Out of all the diet trends to rise in recent years, the ketogenic diet trend appears to have made the highest surge in popularity.
Upon closer inspection, it’s not difficult to see the reason behind its success.
After all, the main principle behind the diet is easy to grasp and understand: High fat, low carb diet.
For sure, it goes against all established traditional norms when it comes to eating healthy – which for some, may carry some degree of appeal.
But more importantly, the diet comes across as easy to get into and easy to maintain.
You won’t need to sacrifice too much to be healthy.
You won’t need to starve yourself or suppress all your cravings.
You can still eat many of the food you want but still lose weight in the process.
How the ketogenic diet achieves this, however, is a topic for discussion on another day.
But then again, despite its relative simplicity, going keto can be a bit complicated for some, especially in its grey areas. How much carb is low carb? How about proteins? How about this food or that one? One of the more popular focuses in these areas is in the realm of artificial sugars.
The advent of sucralose:
Going low carb means keto enthusiasts need to steer clear from table sugar.
This is why they use artificial sugars, so they can still sweeten their coffees, enjoy a bit of diet soda, and eat the occasional low-carb cake. One of the more popular of these sugars is sucralose.
Discovered in 1976 in London, England, sucralose is derived from two main ingredients: sucrose, or the sugar that makes milks and dairy products sweet, is combined with chlorine. The result, when tasted, was found to be so sweet, it is found to at least be 320 times sweeter than table sugar. Sucralose doesn’t carry calories compared to table sugar because our body doesn’t recognise its chemical structure. If our body can’t recognise something, it can’t digest and break it down, and we can’t turn it into calories. We simply pee it out in basically the same structure as we ate it.
From here, it’s very easy to see its benefits. It essentially contains no calories and it is not a carbohydrate the body can digest. It fits amazingly well in low-carb diets, particularly keto. But then again, sucralose is an artificial sugar. Some may argue it’s just sugar mixed with the same chemical that we use to clean swimming pools. With this, there is certainly room for doubt when it comes to the safety of sucralose, particularly for people who engage in specialised diets like keto.
The safety and efficiency of sucralose
Since it’s discovery nearly four decades ago, and especially during its rise to popularity in recent years, there have been a ton of studies conducted regarding the general safety of sucralose and its potential effects in our body. One study done in 2017 published in the Journal of British Food and Chemical Toxicology (1) did the most logical thing: Review and analyse all the recent safety studies and other health effects researches done on sucralose beforehand. What they found was clear and unanimous – all studies conducted on sucralose found that the sugar substitute is safe and has no evident negative effect on the human body.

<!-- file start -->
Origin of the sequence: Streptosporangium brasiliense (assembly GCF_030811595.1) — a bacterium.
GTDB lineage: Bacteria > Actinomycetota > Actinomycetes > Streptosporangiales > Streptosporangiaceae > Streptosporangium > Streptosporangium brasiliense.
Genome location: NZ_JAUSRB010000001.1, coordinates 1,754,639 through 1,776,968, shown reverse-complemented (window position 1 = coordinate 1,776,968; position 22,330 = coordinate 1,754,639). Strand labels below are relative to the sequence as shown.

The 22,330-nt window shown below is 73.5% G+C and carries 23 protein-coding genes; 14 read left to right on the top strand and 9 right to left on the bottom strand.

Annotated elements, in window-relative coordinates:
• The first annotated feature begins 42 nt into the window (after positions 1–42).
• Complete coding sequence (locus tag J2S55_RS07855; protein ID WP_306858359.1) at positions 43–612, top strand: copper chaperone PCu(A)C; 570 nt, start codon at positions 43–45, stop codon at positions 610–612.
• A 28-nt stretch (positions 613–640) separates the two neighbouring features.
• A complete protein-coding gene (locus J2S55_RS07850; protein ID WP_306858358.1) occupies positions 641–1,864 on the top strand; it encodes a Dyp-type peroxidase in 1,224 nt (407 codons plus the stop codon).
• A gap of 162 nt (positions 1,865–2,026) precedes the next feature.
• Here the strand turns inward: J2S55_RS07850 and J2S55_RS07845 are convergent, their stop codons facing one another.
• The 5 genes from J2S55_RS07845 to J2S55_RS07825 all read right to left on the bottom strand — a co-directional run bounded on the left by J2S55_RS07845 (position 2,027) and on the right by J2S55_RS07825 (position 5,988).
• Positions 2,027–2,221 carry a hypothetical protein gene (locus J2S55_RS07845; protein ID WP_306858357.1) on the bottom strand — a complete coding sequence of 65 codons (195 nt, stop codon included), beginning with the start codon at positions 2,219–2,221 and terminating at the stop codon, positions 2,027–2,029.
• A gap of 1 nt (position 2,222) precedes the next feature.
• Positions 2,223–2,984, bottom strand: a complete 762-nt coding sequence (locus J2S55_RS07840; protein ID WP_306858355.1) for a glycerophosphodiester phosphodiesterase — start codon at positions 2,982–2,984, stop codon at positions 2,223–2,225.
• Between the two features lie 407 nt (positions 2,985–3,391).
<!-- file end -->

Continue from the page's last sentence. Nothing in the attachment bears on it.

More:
One study published in the Spanish Nutrition Journal in 2008 (2) even tested sucralose’s effect in part with undergoing a ketogenic diet. Participants were told to go keto for 12 weeks and the results were beneficial. They found that there has been a significant change in a number of parameters: a 13% average decrease in weight, a 10% decrease in total cholesterol, a 15% decrease in blood sugar, and a 13% decrease in systolic blood pressure. While the Spanish study proves that the ketogenic diet works, it also proves that Sucralose doesn’t affect the diet’s efficacy at all. Participants still managed to achieve their desired health effects.
So how much is too much?
While it has been established that sucralose is safe and effective even when combined with a ketogenic diet, there are still acceptable limits to how many one can take. One need not worry too much about this. The British study earlier said that people’s daily intake of sucralose across different population groups remain well below the acceptable limits.
True enough, according to the US Food and Drug Administration, sucralose’s acceptable daily intake is about 400 milligrams. That’s equivalent to about 23 packets of commercially-available sucralose per day. (2). Surely, it would be highly rare for someone to use up more than 23 packets a day. That’s the same amount as its found in nearly 38 Coke Zero cans!
What to buy?
With a lot of brands dominating the artificial sugars market, it can be quite confusing to pick the right brand for you. So, we have done the research and have come up with the three best brands in the market today.
1. Nucci Pure Powder Sucralose
It may not be the one of the more popular brands in our list, but NuSci’s sucralose powder is one of the best out there. It one of the few brands out there to be FCC certified, ensuring good quality of the product, as well as one of the most affordable. This is great for people who prefer buying in bulk and avoid the hefty retail price of the more popular brands.
2. EZ-Sweets Liquid Sucralose
Definitely one of the more unique brands out there, EZ-Sweets liquid sucralose provides perhaps the most convenience of the three curated brands in this list. As it comes in liquid form in a small container, EZ-Sweets is portable and easy to prepare. No need to hassle over opening packets. Just put one drop on your coffee and it’s good to go.
3. Equal Sucralose
If you want a big-name brand with all the safety and industrial certifications it carries, you can be sure to get it right with Equal. They are definitely the most popular in this list and their quality assurance standards is the main reason for that. You might need to shell out a few more extra bucks to get them, but it’s worth the price.